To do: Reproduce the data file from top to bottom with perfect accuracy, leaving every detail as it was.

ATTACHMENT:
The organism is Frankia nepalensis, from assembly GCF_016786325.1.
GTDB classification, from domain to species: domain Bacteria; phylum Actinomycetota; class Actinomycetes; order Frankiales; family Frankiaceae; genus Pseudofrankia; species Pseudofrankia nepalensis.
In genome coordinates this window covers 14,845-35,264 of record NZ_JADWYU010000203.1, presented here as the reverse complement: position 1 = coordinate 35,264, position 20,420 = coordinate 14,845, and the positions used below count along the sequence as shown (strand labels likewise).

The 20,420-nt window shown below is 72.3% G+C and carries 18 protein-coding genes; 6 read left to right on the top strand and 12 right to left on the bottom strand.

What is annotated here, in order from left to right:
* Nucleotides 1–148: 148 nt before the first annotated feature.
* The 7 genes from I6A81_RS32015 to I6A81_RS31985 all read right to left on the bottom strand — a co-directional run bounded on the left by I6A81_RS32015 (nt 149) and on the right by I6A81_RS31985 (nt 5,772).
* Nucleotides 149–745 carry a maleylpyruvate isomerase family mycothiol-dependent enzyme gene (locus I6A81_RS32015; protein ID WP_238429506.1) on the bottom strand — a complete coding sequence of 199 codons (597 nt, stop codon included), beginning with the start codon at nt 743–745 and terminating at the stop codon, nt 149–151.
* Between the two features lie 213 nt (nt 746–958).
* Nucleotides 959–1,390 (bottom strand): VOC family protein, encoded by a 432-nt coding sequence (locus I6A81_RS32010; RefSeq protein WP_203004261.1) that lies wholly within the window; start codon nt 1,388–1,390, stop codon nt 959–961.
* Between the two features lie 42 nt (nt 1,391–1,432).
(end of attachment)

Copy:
The organism is Frankia nepalensis, from assembly GCF_016786325.1.
GTDB classification, from domain to species: domain Bacteria; phylum Actinomycetota; class Actinomycetes; order Frankiales; family Frankiaceae; genus Pseudofrankia; species Pseudofrankia nepalensis.
In genome coordinates this window covers 14,845-35,264 of record NZ_JADWYU010000203.1, presented here as the reverse complement: position 1 = coordinate 35,264, position 20,420 = coordinate 14,845, and the positions used below count along the sequence as shown (strand labels likewise).

The 20,420-nt window shown below is 72.3% G+C and carries 18 protein-coding genes; 6 read left to right on the top strand and 12 right to left on the bottom strand.

What is annotated here, in order from left to right:
* Nucleotides 1–148: 148 nt before the first annotated feature.
* The 7 genes from I6A81_RS32015 to I6A81_RS31985 all read right to left on the bottom strand — a co-directional run bounded on the left by I6A81_RS32015 (nt 149) and on the right by I6A81_RS31985 (nt 5,772).
* Nucleotides 149–745 carry a maleylpyruvate isomerase family mycothiol-dependent enzyme gene (locus I6A81_RS32015; protein ID WP_238429506.1) on the bottom strand — a complete coding sequence of 199 codons (597 nt, stop codon included), beginning with the start codon at nt 743–745 and terminating at the stop codon, nt 149–151.
* Between the two features lie 213 nt (nt 746–958).
* Nucleotides 959–1,390 (bottom strand): VOC family protein, encoded by a 432-nt coding sequence (locus I6A81_RS32010; RefSeq protein WP_203004261.1) that lies wholly within the window; start codon nt 1,388–1,390, stop codon nt 959–961.
* Between the two features lie 42 nt (nt 1,391–1,432).